Swiss precision on show with world's longest train tunnel
THE world's longest train tunnel, connecting the north and south of Switzerland, even Germany and Italy, has just opened.
The new 57km long Gotthard Base Tunnel has been in the making for the past 17 years, involving 2600 workers from various countries, and will make travelling by train in Europe even more efficient and smoother than it already is.
The Alp Transit Gotthard Company launched this pioneering project in 1999 to significantly improve the connection between the German and Italian cantons of the country.
This revolutionary flat track through the Alps symbolises Swiss precision, technological innovation and railway reliability.
It is already lauded as a masterpiece of engineering excellence, representing a key contribution to the future of public transport in Europe.
The scale of it rather takes the breath away.
I well remember the first time I travelled in Switzerland, and it was neither smooth nor efficient.
On the back of a motorbike in 1969 with my then new husband, the memories of those travels over the Alps is all about icy winds slashing at my face like sharp steel knives, about bone-chilling coldness that permeated every part of the body, and above all... aching buttocks.
Sitting on the back of a motorbike for up to five hours a day in 1969 was not the most comfortable way to see Switzerland but it was, for a young couple, cheap.
Now in our mature years, it must be comfort when we travel in Switzerland the most scenic country in the world in our opinion.
Train travel in Switzerland is so reliable you can count on the train arriving or departing the very minute they say it will.
Of course you won't see much in the new state-of-the-art Gotthard Base Tunnel, but you will be zoomed efficiently and quietly through it to all the other splendour that is Switzerland.
While the new tunnel will further enhance Switzerland's international acclaim as a public transport paradise, the existing tunnel remains a guardian of its past.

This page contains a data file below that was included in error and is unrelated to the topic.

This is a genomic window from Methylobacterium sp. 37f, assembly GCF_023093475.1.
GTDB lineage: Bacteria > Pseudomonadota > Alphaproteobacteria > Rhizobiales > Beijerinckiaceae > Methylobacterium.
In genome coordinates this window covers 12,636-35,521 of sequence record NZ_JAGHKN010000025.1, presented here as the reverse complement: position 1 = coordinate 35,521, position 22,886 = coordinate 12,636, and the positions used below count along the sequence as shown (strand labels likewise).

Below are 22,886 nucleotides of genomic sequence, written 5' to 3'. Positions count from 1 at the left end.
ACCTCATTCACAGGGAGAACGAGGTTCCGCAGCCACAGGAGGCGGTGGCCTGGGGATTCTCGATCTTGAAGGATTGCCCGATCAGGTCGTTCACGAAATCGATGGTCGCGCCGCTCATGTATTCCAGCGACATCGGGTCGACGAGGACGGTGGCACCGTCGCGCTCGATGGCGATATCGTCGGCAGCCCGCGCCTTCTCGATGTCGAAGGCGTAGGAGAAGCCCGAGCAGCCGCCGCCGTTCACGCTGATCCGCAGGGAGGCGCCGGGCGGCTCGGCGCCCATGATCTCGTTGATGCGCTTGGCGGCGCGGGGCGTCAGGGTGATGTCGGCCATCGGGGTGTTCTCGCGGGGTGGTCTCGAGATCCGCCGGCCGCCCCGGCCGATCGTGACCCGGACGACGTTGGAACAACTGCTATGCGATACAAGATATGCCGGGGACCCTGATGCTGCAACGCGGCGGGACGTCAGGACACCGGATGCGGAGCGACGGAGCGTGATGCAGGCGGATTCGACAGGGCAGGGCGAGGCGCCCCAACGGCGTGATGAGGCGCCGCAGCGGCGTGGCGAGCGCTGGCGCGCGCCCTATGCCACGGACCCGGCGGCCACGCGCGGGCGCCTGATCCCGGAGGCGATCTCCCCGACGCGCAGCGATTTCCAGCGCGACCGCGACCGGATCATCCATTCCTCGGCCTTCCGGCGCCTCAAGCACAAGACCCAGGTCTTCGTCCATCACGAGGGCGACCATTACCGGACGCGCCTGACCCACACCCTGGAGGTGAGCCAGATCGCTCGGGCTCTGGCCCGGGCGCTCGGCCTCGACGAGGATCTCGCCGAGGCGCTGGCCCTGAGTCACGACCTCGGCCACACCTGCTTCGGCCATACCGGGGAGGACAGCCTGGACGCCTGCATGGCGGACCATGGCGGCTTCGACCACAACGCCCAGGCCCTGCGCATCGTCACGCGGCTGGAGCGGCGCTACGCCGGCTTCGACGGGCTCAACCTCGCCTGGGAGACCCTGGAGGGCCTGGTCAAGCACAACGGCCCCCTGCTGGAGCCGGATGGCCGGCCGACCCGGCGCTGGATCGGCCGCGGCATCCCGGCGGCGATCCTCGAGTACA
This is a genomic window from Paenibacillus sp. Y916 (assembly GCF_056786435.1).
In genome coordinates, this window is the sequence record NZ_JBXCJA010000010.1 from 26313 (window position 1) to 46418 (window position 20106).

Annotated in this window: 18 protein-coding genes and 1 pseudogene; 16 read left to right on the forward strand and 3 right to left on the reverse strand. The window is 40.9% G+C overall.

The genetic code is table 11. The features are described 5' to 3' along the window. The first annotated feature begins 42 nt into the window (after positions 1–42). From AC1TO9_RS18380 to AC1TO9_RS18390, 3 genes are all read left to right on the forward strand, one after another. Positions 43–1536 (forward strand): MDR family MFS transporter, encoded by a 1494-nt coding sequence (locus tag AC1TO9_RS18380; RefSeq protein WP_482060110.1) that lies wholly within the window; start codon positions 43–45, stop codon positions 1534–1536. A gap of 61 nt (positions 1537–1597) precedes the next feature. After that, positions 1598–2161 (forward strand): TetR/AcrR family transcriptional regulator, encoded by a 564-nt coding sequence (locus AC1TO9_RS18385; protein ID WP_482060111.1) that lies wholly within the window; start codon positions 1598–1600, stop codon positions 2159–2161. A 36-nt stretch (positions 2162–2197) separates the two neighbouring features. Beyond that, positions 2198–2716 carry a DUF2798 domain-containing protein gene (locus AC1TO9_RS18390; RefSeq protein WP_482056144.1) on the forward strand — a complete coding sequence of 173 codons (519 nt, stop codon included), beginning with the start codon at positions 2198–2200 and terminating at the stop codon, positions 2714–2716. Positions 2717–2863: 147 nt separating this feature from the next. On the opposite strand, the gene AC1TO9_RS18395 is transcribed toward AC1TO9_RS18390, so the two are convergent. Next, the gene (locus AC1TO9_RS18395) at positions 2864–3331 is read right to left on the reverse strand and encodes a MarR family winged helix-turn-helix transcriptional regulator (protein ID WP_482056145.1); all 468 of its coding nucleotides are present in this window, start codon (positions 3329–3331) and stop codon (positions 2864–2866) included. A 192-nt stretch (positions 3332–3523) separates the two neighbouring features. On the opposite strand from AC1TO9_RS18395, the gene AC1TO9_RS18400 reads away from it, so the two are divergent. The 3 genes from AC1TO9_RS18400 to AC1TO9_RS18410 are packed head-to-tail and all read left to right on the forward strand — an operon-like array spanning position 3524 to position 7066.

But classic railway enthusiasts do not fear.
The historical Gotthard route dating back to 1882 will continue to contribute to travel and tourism in this alpine region.
You will still be able to travel on the existing Gotthard route that will operate parallel to the new Gotthard Base Tunnel.
Trains will still ply their panoramic route over the countless bridges and through seven loop tunnels exposing passengers to jaw-dropping scenery.
Switzerland Tourism director Mark Wettstein says the new Gotthard tunnel will not only help travellers within Switzerland get between the north and south in a more effective and time-efficient manner, cutting travel time by about 30 minutes between Basel or Zurich to Ticino, and 40 minutes between Lucerne and Ticino, but also beyond the borders of the country, so travellers can spend more time discovering the places to which they are travelling.
The current travel time between Zurich and Milan is four hours, but by 2020, this exact journey will take less than three hours.
A Swiss Travel Pass provides unlimited access to Switzerland's public transportation including buses, trains and boats; up to 50% off mountain railways and cable cars; free access to more than 480 museums around the country; and free travel for children under 16 years when accompanied by a guardian using the pass.
More on website: raileurope.com.au